Puerto Rico oversight panel seeks outside manager for power utility PREPA

NEW YORK (Reuters) - The federal board overseeing Puerto Rico’s finances said on Wednesday it intends to appoint an outside manager to lead the island’s power utility, PREPA, in cleanup efforts following Hurricane Maria.

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But Puerto Rico’s government is pushing back on the move, and may challenge it in court as an unauthorized power grab, according to a source familiar with Governor Ricardo Rossello’s thinking.

The board, in a written statement, announced “intent to appoint” retired U.S. Air Force Colonel Noel Zamot as PREPA’s chief transformation officer.

Zamot, who has worked with the board in a separate capacity, would be responsible for expediting reconstruction efforts, the board said.

U.S. lawmakers have criticized PREPA’s hiring of Montana-based Whitefish Energy Holdings to help fix the island’s power grid, decimated when Hurricane Maria made landfall on Sept. 20. Some Congress members were concerned that Whitefish was hired without a bidding process, and despite the fact that the two-year-old firm had only two full-time employees.

The controversy reawakened feelings among lawmakers and Puerto Rican investors that officials at PREPA are not competent to lead the quasi-public utility, whose $9 billion debt load pushed it into bankruptcy in July.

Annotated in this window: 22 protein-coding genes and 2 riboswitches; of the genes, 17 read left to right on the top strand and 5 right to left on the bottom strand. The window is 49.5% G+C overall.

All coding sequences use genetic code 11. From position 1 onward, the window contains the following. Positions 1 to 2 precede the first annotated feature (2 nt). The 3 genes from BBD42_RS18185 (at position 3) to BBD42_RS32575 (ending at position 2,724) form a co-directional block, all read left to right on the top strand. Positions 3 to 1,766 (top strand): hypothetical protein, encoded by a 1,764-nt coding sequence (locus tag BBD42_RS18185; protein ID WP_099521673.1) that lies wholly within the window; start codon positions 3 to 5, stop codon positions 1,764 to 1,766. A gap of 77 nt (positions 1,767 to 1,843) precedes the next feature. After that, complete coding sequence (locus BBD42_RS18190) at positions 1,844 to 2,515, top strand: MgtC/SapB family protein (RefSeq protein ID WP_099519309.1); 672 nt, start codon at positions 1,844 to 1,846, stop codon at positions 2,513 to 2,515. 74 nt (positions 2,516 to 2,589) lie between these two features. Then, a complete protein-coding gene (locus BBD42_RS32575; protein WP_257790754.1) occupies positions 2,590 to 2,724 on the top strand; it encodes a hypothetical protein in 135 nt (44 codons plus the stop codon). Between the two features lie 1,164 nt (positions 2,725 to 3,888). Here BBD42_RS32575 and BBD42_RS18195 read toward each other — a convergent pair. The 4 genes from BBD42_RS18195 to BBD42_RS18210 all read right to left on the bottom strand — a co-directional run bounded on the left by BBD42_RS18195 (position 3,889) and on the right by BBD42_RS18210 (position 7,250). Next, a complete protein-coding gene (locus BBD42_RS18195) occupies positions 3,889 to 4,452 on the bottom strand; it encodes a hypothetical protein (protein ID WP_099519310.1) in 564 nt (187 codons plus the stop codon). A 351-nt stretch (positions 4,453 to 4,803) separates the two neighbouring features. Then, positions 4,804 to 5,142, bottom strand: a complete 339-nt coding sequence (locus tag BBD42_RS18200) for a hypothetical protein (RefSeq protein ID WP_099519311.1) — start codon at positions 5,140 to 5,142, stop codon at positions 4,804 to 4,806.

The storm cut power to the entire island. As of Monday, just 18 percent had been restored, according to U.S. Department of Energy data.

The board’s announcement on Wednesday was also reigniting an ongoing power struggle between Puerto Rico’s government and the board appointed last year to manage the island’s precarious finances.

Created under a federal Puerto Rico rescue law known as PROMESA, the board is to help Puerto Rico regain access to capital markets after it filed the largest-ever U.S. government bankruptcy in May.

The island, trudging through a decade-long recession, has $72 billion in debt and near-insolvent public health and pension systems.

Rossello and the board have clashed, including on austerity measures like public employee furloughs.

In a statement on Wednesday, Rossello said the board’s powers are limited by law to financial issues, while management of island agencies “rests exclusively on democratically elected officials.”

“Puerto Rico will be zealous in defending the people from any action that seeks to undermine this process,” Rossello said in a statement in Spanish.

The source familiar with Rossello’s thinking told Reuters his administration may challenge in court the board’s authority to appoint an outside manager at PREPA.

“It might have to be challenged in court, and the government is willing to go that way,” said the source, who was not authorized to speak to media and requested anonymity.

Rossello’s administration separately has its own concerns about Whitefish and the lack of transparency surrounding its PREPA contract, and plans to investigate those issues, the source said.

Reporting by Nick Brown; Editing by James Dalgleish and David Gregorio